Firmware architecture, "compile time requests", RTOS

Hi everyone. I’ve heard a lot about klipper and I was interested in how the klipper FW worked, so I looked through it.

I am roughly interested in doing some refactoring changes in a fork, as a
skill-builder project.

Up front, I was curious about something:
Is there a specific reason that you put it together with the “compile time
requests” architecture, using the named sections?

It seems like the same could be done with judicious use of kconfig flags and
macros, then a common “chassis” that launches/terminates any of the given
components, and the whole CTR mechanism could be removed.

Beyond that:
I’m also interested in doing an RTOS port, to refactor away from the
super-loop design. Again - is there already a known “dealbreaker” for that
design that made the devs not build it that way?

Most likely pitfalls here are going to be with the “Linux Process” and “Host Simulator” targets, and maybe keeping clean cross-platform support, but those aside, it seems like a project worth doing.

The goal of the CTR system was to facilitate encapsulation between the different components in the micro-controller software. If there was one central code location that knew of every module (and every module parameter) then that central code location would likely become very complex and need to be modified frequently. The goal was to keep the various code modules separate - for example, all the stepper logic in stepper.c and all the pwm logic in gpiocmds.c .

It was also desirable to store a compressed “data dictionary” in the flash of the micro-controller. The data dictionary stores pin names (eg, PA1) and supported commands. Many of the micro-controllers have limited flash space, so it was a goal to conserve it. The CTR system facilitates generating that data dictionary at compile time.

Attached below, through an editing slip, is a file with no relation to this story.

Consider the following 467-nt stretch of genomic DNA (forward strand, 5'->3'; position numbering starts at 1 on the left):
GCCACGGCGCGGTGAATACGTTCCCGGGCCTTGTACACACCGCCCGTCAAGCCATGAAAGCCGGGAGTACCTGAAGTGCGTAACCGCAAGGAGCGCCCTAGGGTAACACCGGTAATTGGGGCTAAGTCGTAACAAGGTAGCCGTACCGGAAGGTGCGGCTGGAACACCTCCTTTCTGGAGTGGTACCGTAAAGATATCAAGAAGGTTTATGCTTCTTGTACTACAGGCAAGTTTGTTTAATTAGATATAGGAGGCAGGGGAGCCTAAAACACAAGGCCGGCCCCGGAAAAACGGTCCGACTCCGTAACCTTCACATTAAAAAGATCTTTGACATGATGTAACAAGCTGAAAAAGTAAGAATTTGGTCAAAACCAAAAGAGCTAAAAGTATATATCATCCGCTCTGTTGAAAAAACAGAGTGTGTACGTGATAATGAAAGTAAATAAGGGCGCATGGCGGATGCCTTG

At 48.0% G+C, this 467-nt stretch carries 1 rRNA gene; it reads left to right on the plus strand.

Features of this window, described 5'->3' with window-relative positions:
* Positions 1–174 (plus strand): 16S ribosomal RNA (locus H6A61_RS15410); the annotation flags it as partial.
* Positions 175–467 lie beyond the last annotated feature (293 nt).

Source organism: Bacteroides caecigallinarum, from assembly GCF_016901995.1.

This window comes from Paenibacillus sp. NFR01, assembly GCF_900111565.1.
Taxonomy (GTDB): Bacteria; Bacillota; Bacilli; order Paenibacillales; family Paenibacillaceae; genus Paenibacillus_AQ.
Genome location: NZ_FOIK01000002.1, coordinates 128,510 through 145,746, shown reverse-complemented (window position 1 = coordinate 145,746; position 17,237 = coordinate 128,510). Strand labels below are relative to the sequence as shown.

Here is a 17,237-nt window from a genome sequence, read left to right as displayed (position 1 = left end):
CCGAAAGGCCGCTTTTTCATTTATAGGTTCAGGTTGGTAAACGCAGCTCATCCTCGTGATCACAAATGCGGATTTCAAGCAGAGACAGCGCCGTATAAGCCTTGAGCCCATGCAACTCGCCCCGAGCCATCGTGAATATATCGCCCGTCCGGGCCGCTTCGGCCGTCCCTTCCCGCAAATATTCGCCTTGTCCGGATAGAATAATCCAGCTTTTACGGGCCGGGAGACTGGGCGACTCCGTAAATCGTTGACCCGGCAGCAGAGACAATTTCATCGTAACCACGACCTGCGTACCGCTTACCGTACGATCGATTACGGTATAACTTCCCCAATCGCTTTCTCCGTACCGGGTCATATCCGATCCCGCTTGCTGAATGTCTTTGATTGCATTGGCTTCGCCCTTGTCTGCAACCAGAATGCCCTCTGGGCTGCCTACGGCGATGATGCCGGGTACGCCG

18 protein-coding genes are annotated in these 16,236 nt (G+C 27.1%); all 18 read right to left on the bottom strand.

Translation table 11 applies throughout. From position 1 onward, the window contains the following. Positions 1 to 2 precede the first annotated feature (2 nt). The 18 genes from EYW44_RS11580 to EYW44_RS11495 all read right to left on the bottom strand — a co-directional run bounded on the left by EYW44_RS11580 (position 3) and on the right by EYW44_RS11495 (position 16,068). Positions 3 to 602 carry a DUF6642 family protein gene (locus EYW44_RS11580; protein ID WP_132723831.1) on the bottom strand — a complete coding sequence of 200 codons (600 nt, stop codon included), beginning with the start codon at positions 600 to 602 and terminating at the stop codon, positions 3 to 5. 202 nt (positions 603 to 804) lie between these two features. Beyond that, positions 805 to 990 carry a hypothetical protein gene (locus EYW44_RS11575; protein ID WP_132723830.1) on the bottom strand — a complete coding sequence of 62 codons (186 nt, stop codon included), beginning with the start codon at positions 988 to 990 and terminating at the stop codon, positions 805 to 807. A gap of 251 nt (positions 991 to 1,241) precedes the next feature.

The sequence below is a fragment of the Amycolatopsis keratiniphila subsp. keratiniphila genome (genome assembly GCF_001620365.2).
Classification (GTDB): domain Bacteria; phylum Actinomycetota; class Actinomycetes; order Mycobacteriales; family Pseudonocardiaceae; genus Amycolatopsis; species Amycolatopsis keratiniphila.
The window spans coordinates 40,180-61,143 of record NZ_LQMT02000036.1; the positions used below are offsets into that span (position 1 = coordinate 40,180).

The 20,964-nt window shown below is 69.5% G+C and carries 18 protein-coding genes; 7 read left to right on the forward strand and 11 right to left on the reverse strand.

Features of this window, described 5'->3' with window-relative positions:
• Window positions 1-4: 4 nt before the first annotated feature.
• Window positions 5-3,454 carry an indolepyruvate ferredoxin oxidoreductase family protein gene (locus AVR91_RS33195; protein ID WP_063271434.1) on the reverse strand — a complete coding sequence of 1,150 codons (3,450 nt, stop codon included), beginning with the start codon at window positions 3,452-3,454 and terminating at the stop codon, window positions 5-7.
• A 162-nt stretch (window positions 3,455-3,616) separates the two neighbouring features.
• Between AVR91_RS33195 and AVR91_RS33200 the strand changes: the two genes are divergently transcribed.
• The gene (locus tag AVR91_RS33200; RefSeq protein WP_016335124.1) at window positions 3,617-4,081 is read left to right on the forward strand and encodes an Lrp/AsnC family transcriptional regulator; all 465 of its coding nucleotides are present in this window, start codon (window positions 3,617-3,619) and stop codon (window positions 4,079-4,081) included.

I’m not sure what you mean by “super-loop design”. If you are referring to the DECL_TASK system, where a module’s tasks are periodically invoked from a loop, then the goal was also to facilitate encapsulation between modules. If a central code location had to know about every module and when to invoke it, then that central location would likely become very complex and require frequent changes.



For the CTR:
I can see the implicit advantage of having all the “tasks” and such detected just by declaration and auto-launched.
And the issue of “commands” is common - you’d either need a central table of them all, with exported defs and strings, or you need a runtime “install” system to add them to a list.
Same for a single repository of strings.
I just have not seen many projects do it this way - not clear that it’s any less complex.

For concurrency:
Yes, that is what I mean by “super loop” - polling a set of tasks functions and irq_poll in a loop. RTOS design totally frees you from that and solves this issue from the README:

These functions should avoid long pauses, delays, or do work that lasts a
significant time. (Long delays in these “task” functions result in
scheduling jitter for other “tasks” - delays over 100us may become
noticeable, delays over 500us may result in command retransmissions,
delays over 100ms may result in watchdog reboots.)

RTOS would let you define and launch separate tasks, set priorities between them, and avoid this potential timing clash, by construction.
Also frees you from having to implement e.g. sched.c and your own allocator, although that is already done.
It seems like this a worthwhile refactor - I’ll work on it.

I don’t think the CTR is incompatible with such a refactor, necessarily.
Although the generated portion would change substantially.